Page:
‘Royalteen: Princess Margrethe’ (2023) Review: Netflix’s Princess Tale Is Low On Story And Emotion

As an extension of the Royalteen movie from August 2022, which was a Norwegian Netflix Original film that focused on the life of Crown Prince Karl John and his romance with his classmate Lena, the movie touched on teenage angst and the stress of being a royal. That film came across as a decent romantic drama with a rushed-up ending, but somehow, it got popular, and here we have the spin-off movie of a character who was close to Prince Karl John, his controlling twin sister Margrethe. With her being a royal as well, she goes through her own set of ups and downs but what exactly is the reason behind it? Directed by Ingvild Sderlind, this one is again a Norwegian Netflix Original film set to be released on the streaming platform on May 11, 2023.


Royalteen: Princess Margrethe begins where Royalteen left off. Margrethe is drunk, and she faints,the last shot focusing on the tears from her eyes. Margrethe was shifted to the local hospital immediately after the party. On a thorough check-up, traces of alcohol, benzodiazepines, and other narcotics were found in her blood. Knowing benzodiazepines are highly addictive drugs, the doctor recommends she be shifted to a psychiatric care home to battle addiction, but the Queen, her mother, insists on treating her at home. Being from the family that she is, her parents are disappointed in her for resorting to drugs instead of coming to them for help. Especially her mother, who is suffering from severe anxiety. Margrethe has a secret, which is that she hung out with her classmate Gustav during the prom, and along with him, she ended up taking some narcotics. The boy records it on his phone, and as she requests that he delete it, he plans to share it. Margrethe breaks his phone in a fit so that her secret is not leaked. The girl has been rattled ever since, and she meets up with Gustave again at another party, where she asks him about the status of the footage he had. The boy ends up blackmailing Margrethe into sleeping with him in case she wants the footage erased from the cloud as well. The girl is already going through a lot with her family and the stress of being a perfect princess after her stint in rehab. How Margrethe moves past this incident is what the movie takes us through. Margrethe’s life so far has been anything but perfect, therefore pretending to be so does not come easily to her.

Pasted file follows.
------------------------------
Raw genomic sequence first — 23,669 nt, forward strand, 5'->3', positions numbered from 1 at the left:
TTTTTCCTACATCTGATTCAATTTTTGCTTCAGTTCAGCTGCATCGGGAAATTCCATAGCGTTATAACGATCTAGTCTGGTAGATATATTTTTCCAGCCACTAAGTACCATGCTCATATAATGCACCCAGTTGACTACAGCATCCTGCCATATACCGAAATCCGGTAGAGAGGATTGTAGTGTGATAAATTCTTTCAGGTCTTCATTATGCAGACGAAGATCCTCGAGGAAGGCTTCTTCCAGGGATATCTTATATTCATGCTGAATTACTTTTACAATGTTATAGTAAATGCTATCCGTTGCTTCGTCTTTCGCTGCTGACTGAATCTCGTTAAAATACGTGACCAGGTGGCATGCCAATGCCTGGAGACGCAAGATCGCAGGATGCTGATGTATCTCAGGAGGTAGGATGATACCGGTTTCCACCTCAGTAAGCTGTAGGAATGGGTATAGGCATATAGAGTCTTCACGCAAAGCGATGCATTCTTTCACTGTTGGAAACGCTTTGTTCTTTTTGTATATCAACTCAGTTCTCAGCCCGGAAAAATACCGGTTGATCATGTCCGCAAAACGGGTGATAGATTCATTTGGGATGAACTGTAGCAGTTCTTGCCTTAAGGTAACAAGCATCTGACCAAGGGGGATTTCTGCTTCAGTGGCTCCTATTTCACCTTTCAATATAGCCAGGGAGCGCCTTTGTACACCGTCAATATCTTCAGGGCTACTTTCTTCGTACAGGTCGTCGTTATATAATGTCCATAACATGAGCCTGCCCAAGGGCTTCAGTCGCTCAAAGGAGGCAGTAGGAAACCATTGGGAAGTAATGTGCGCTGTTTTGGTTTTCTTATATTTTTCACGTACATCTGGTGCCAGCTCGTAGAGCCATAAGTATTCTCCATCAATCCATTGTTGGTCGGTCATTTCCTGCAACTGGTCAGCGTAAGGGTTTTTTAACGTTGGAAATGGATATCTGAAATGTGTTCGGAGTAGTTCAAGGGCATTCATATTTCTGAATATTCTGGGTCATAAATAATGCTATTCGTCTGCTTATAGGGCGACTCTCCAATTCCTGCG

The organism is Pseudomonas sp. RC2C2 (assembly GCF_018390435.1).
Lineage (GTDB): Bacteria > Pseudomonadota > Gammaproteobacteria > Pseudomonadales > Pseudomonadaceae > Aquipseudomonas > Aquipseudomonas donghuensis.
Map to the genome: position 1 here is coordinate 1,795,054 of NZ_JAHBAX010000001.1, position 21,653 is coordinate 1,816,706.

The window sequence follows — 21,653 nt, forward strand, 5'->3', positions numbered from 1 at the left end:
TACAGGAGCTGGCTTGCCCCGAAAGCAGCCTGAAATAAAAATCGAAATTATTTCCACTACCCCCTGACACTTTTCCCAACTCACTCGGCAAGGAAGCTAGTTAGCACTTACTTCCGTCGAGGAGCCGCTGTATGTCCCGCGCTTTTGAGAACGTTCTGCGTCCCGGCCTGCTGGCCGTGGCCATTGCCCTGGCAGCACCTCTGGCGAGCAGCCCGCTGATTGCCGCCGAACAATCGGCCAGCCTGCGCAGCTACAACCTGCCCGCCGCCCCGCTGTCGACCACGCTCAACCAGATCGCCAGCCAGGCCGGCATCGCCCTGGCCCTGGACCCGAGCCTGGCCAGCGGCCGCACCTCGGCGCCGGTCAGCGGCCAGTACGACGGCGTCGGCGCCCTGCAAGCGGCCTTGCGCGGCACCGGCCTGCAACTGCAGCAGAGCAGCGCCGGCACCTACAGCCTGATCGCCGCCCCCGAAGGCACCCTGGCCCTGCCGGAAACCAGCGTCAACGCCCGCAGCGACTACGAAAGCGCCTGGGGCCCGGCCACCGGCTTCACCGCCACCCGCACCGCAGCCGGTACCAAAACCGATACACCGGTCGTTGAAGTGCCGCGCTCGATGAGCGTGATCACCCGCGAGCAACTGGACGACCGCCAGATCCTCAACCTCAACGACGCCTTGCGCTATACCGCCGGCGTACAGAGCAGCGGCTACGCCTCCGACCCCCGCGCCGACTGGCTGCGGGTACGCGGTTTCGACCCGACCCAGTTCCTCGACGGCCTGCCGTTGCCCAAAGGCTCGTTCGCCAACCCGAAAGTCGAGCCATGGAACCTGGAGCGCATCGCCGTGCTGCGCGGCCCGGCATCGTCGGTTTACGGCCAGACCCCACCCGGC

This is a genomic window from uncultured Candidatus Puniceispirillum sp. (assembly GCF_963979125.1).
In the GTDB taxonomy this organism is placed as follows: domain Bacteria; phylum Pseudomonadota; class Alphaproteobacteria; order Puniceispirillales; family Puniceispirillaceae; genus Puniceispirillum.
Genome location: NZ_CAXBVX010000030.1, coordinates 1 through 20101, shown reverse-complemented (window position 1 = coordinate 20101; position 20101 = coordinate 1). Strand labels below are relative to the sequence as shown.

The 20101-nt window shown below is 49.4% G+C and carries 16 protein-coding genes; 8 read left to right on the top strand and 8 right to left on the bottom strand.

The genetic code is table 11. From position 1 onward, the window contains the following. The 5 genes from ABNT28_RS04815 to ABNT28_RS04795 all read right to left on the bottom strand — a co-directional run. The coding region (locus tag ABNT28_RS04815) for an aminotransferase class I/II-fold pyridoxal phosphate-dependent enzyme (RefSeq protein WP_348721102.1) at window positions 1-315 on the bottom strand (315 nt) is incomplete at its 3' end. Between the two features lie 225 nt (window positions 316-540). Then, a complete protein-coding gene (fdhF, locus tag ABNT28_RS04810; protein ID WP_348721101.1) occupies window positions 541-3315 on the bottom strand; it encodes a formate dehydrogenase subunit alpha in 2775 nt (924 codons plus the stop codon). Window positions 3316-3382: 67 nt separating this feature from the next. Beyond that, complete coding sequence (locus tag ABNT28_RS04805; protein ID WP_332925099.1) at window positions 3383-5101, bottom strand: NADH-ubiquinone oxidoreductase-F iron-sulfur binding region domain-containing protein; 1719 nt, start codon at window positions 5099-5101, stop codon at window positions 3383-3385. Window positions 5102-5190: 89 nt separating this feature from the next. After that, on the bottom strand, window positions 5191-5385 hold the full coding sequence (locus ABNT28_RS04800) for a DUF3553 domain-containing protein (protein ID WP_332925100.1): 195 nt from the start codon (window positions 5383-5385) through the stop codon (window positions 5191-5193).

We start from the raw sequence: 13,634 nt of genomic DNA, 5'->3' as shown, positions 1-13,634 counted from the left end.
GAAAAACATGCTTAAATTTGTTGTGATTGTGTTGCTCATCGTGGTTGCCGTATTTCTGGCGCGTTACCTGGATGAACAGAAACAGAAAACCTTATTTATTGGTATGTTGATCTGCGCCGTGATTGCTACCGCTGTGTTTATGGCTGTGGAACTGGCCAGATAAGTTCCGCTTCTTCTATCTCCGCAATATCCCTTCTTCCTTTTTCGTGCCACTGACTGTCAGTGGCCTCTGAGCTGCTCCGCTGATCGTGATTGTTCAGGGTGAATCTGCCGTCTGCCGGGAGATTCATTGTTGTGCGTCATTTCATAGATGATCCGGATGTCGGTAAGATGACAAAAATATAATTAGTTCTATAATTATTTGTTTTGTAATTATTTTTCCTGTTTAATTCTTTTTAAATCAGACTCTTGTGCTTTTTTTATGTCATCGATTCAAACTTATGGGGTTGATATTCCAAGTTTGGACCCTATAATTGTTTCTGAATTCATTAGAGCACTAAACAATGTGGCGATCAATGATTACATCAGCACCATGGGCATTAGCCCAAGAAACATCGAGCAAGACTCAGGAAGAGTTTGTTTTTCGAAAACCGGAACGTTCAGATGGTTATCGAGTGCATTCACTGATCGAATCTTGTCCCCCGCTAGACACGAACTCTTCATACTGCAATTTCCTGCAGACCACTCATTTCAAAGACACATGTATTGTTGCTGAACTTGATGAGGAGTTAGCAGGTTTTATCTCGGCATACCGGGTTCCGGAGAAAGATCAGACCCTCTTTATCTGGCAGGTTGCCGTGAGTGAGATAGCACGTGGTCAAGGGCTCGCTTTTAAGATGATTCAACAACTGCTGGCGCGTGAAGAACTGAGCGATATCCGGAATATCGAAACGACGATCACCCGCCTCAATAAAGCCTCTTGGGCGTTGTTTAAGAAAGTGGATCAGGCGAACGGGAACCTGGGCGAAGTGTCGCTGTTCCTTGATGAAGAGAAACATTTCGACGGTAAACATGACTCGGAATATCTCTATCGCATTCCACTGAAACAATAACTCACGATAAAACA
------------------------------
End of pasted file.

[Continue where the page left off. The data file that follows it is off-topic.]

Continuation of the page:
This movie, too, begins with a good premise. A hyper-vigilant princess who does not cross any line thanks to the life she has led under media scrutiny, but her one night of being a rebel costs her her mental health, which deteriorates to the point she cannot share it with her friends or her brother. The movie did justice to the anxiety and panic attacks that Margrethe goes through because the more there is a discussion of mental health through films and other mediums of art, the more awareness there will be of it. Even though the characters in the show are fictional royals, to be able to talk about anxiety; be it people in positions of power or kids as young as in their late teens, it is essential to have a conversation about it. Anxiety is real, and it affects people of all ages. In this film, Margrethe’s mother suffers from severe anxiety.